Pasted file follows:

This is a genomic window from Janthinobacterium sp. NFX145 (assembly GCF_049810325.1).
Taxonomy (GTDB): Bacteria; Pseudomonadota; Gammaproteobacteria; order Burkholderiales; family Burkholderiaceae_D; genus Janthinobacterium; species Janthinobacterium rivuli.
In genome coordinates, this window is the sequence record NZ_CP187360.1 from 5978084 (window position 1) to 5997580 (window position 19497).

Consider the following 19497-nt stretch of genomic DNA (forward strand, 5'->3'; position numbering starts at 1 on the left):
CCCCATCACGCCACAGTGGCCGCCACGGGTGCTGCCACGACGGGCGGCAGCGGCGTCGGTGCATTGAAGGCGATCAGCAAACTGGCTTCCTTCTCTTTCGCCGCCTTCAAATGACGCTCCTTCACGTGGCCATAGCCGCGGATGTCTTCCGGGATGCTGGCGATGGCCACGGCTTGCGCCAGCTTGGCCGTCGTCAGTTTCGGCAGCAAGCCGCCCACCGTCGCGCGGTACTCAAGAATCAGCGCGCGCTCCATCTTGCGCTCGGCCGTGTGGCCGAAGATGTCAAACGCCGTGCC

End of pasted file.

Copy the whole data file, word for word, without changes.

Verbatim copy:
This is a genomic window from Janthinobacterium sp. NFX145 (assembly GCF_049810325.1).
Taxonomy (GTDB): Bacteria; Pseudomonadota; Gammaproteobacteria; order Burkholderiales; family Burkholderiaceae_D; genus Janthinobacterium; species Janthinobacterium rivuli.
In genome coordinates, this window is the sequence record NZ_CP187360.1 from 5978084 (window position 1) to 5997580 (window position 19497).

Consider the following 19497-nt stretch of genomic DNA (forward strand, 5'->3'; position numbering starts at 1 on the left):
CCCCATCACGCCACAGTGGCCGCCACGGGTGCTGCCACGACGGGCGGCAGCGGCGTCGGTGCATTGAAGGCGATCAGCAAACTGGCTTCCTTCTCTTTCGCCGCCTTCAAATGACGCTCCTTCACGTGGCCATAGCCGCGGATGTCTTCCGGGATGCTGGCGATGGCCACGGCTTGCGCCAGCTTGGCCGTCGTCAGTTTCGGCAGCAAGCCGCCCACCGTCGCGCGGTACTCAAGAATCAGCGCGCGCTCCATCTTGCGCTCGGCCGTGTGGCCGAAGATGTCAAACGCCGTGCC